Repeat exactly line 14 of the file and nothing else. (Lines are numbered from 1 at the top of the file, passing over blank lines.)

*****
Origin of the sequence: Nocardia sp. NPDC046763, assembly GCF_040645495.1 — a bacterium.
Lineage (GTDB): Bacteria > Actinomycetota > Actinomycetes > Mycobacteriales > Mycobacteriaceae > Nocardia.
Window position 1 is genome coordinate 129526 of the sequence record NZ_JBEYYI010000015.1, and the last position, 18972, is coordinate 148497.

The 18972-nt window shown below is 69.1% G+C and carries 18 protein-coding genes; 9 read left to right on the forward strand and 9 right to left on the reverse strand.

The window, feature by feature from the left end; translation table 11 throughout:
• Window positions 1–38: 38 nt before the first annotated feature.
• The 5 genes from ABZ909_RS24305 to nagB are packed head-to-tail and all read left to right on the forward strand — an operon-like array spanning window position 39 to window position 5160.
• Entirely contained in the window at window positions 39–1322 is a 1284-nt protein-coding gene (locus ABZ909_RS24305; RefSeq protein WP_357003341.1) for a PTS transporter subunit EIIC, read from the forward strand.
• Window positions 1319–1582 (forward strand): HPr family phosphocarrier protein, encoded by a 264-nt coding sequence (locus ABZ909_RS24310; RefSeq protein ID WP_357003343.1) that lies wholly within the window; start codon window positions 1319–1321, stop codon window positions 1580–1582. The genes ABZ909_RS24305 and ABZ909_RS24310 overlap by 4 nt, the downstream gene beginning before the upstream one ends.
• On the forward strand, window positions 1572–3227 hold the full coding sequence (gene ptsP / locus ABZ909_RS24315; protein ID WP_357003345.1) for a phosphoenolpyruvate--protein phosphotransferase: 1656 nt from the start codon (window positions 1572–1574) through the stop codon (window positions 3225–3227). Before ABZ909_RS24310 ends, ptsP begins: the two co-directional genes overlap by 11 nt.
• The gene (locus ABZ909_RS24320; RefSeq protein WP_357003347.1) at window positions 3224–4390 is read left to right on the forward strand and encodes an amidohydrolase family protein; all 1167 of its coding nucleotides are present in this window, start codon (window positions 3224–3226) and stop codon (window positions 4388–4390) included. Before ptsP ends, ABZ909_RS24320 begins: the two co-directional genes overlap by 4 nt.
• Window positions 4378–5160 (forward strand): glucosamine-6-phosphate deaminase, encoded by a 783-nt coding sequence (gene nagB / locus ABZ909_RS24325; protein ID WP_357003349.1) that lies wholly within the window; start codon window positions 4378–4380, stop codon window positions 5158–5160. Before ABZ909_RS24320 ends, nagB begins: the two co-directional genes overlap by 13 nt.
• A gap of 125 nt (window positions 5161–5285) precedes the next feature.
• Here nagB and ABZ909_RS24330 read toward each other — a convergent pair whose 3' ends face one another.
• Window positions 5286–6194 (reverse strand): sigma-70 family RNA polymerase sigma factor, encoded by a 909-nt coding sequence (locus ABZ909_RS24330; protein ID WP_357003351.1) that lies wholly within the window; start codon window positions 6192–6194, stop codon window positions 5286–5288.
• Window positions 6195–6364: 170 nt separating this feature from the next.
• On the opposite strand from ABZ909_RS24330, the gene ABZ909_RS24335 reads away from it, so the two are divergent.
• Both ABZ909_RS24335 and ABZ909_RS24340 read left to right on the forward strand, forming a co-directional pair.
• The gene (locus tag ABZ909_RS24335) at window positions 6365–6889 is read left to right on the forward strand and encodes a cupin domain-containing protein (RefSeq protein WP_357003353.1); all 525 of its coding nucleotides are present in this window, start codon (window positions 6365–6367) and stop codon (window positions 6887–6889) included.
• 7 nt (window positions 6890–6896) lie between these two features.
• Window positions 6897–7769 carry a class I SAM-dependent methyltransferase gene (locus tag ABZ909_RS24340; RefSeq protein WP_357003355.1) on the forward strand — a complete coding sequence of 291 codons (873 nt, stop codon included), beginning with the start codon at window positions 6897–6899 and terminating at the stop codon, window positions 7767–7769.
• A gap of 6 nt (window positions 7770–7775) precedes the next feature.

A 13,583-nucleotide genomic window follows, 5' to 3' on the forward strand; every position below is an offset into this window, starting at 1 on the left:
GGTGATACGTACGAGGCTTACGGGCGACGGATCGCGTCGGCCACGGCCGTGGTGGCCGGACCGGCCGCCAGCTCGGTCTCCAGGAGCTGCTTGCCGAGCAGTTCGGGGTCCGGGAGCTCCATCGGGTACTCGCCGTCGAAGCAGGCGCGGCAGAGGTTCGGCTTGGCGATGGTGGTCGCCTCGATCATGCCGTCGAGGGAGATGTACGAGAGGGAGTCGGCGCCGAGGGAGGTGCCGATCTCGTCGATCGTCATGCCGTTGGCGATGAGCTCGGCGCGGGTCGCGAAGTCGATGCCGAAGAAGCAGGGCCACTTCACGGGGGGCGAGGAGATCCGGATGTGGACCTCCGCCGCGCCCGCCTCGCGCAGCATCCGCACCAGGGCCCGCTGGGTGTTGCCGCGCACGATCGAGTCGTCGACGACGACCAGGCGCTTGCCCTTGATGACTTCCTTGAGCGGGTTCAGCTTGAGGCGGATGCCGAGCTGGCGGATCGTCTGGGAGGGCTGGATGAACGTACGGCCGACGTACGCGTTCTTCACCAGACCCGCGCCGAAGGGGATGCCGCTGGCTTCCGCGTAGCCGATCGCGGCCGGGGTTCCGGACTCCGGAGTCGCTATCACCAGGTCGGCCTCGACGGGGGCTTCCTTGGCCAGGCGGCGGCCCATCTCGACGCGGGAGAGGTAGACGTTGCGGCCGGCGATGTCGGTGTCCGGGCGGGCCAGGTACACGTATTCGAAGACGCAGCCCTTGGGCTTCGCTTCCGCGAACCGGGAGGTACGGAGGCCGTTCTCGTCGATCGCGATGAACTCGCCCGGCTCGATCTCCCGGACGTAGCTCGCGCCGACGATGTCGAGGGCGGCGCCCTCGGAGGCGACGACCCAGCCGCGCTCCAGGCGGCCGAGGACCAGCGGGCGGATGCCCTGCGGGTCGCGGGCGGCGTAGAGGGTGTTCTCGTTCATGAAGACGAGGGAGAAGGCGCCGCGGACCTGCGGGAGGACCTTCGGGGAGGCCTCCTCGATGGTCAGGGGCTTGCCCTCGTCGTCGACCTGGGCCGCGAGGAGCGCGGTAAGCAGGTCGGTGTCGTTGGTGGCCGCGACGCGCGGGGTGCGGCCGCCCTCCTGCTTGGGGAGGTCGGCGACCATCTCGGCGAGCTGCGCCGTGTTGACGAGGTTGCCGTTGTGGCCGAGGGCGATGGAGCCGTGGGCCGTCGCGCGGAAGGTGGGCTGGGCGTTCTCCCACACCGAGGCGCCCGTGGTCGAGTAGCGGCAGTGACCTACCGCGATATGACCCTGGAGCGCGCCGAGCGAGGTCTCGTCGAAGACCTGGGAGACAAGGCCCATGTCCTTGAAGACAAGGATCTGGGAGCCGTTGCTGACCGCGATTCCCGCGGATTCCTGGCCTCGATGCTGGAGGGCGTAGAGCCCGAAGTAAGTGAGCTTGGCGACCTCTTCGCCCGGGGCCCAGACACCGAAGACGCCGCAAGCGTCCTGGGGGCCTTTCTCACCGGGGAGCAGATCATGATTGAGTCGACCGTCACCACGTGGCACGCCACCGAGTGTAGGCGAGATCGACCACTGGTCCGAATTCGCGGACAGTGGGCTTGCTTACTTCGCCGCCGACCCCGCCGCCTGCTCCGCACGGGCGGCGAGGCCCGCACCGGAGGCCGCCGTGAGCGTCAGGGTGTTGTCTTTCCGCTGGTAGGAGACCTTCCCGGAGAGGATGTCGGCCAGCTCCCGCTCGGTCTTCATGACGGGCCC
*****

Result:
• Here nagB and ABZ909_RS24330 read toward each other — a convergent pair whose 3' ends face one another.